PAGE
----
A push to caffeinate BYU’s campus
PROVO — A recent comment by The Church of Jesus Christ of Latter-day Saints about caffeine and the faith’s Word of Wisdom has prompted a push to serve caffeinated sodas at Brigham Young University.
In response to a national TV report about Mormonism, the LDS Church reiterated that the faith’s guidelines for healthy living — known as the Word of Wisdom — do not specifically prohibit caffeine. Only hot drinks, like tea and coffee, are forbidden. That’s touched off a healthy discussion in wards and online among Mormons who have been raised to believe that caffeine was forbidden and others who have always enjoyed a caffeinated cola.
The LDS Church-owned BYU has historically been a “dry campus” when it comes to caffeine, but the university insists it is not because of a church edict or school policy. It’s because consumers simply didn’t want it.
“This was a decision based on customer needs and desires by our Dining Services department,” BYU spokeswoman Carri Jenkins told FOX 13 on Friday.
To show how many customers would like to see fully-loaded Coca-Cola served on campus, senior marketing student Skyler Thiot started a Facebook page for class called “BYU for Caffeine.”
“I love BYU. I love this school. I love being on campus,” Thiot said in an interview with FOX 13. “It would be a lot more convenient if I could go and grab a Dr. Pepper between classes.”
The number of “likes” have grown as word spreads about the cause. But like the larger cultural debate about caffeine, not everyone is behind it.
“When I started this Facebook page, I started getting people posting how counterproductive this was to the good of the church, how this was a terrible thing,” he said. “I didn’t really understand, especially since we’re a week removed from the church saying caffeine is not against the Word of Wisdom.”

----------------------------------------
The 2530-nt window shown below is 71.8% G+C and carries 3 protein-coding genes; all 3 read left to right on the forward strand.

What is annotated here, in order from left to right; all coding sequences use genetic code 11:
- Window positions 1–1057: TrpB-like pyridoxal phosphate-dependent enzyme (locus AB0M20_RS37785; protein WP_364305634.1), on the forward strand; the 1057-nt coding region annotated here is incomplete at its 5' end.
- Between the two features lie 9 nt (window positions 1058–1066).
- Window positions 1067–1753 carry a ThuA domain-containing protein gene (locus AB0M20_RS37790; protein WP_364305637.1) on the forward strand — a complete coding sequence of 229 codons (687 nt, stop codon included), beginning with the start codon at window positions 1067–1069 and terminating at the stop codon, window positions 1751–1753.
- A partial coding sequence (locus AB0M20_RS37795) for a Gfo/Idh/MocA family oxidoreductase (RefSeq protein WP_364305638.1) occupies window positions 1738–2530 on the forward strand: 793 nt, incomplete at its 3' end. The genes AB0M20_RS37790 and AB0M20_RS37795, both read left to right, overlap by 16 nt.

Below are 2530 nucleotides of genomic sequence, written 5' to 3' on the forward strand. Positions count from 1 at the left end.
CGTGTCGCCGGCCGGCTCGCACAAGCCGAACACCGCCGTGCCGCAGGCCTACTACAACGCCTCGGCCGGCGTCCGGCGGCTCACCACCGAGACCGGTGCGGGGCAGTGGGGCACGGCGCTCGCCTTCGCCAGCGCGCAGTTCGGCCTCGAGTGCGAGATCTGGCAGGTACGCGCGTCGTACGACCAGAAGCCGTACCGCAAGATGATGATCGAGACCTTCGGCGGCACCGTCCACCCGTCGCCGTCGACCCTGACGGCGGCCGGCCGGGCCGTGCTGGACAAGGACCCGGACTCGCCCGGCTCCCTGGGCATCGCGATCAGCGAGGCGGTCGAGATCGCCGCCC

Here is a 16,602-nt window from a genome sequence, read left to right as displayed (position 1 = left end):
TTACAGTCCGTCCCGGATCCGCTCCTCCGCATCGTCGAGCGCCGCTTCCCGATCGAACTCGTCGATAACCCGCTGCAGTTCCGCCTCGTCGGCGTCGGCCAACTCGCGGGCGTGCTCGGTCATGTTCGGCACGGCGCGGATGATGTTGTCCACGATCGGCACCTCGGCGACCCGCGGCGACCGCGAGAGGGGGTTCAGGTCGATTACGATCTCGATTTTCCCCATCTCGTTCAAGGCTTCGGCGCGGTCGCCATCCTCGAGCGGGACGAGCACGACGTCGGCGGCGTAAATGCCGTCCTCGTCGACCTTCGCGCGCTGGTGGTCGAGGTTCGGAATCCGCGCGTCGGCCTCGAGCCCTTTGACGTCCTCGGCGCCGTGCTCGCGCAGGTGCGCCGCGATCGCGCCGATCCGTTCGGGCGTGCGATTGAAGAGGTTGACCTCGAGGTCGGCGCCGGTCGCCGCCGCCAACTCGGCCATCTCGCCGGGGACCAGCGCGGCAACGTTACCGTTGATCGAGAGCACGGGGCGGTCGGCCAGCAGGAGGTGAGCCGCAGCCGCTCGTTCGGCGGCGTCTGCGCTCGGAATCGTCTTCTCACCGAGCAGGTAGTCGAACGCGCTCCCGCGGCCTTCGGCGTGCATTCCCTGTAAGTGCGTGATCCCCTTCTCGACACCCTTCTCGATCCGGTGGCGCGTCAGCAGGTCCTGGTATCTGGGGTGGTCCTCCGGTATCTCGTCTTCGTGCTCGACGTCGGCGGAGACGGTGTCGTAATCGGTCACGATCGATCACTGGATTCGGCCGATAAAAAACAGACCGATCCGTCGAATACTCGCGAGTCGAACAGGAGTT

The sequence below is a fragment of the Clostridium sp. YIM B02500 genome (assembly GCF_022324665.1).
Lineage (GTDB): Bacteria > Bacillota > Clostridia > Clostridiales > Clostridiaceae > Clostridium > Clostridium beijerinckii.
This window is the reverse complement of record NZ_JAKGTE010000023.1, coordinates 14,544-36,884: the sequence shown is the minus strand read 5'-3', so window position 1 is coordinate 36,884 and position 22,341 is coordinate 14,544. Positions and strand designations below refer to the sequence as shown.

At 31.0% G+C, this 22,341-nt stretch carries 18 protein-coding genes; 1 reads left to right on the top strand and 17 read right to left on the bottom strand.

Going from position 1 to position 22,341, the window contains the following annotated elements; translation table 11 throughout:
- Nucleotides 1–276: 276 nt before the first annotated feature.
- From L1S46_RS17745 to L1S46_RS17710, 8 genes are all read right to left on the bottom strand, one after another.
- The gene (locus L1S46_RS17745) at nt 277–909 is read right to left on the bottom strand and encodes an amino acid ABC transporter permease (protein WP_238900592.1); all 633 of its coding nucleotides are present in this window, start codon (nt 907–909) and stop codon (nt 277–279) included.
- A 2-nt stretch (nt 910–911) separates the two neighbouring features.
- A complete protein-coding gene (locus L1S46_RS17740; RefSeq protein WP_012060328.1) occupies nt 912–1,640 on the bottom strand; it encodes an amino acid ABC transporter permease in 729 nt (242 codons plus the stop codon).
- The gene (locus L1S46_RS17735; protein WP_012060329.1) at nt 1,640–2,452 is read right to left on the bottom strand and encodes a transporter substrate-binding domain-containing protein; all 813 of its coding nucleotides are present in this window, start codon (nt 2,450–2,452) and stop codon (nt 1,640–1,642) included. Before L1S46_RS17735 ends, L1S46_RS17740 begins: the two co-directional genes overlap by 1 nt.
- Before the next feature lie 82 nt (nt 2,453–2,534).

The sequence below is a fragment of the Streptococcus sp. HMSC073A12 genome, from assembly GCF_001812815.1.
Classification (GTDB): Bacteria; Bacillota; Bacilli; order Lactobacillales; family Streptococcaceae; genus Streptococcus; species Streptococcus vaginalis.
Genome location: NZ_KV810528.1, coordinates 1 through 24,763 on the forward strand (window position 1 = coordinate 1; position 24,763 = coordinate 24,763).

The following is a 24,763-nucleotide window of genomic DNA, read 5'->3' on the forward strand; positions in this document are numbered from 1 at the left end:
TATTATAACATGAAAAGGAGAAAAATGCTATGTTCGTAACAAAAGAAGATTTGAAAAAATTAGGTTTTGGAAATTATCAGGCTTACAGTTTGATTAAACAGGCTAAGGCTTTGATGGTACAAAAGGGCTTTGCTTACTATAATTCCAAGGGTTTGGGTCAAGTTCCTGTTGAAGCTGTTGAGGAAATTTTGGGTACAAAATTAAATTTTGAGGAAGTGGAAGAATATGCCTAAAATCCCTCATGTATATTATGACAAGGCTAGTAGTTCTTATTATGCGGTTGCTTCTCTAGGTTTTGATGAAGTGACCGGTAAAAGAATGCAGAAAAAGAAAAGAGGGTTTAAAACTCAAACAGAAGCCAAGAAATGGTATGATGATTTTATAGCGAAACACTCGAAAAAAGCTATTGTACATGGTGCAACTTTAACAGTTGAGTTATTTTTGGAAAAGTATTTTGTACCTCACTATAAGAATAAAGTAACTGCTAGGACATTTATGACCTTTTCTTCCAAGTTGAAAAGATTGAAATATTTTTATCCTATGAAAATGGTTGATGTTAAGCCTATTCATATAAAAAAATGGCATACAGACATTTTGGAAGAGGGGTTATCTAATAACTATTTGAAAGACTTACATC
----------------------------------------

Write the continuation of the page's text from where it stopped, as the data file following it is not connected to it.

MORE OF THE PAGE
Jenkins said she has received a few phone calls and e-mails from people who would like to see a caffeinated campus. But she has also heard from those who like a caffeine-free BYU.
“Of course, some are saying ‘I’d like to raise my voice in support,’ and some are saying ‘We appreciate you not serving caffeinated beverages,’ ” she said.
Jenkins told FOX 13 that BYU will not start stocking caffeinated beverages — at least not right now. School just started and Dining Services is busy preparing 32,000 meals a day for students.
“They’re looking, always at the needs and desires of our customers,” Jenkins said. “But the focus right now is really on serving those quality meals and so for right now, we’ll just keep with what we’re doing right now.”
Thiot noted his Facebook page was created to be largely satirical, but he wouldn’t mind seeing Dr. Pepper or Mountain Dew in a campus vending machine.
“Hopefully, BYU Dining Services can see hundreds of people interested in something and see that there is a demand there,” he said.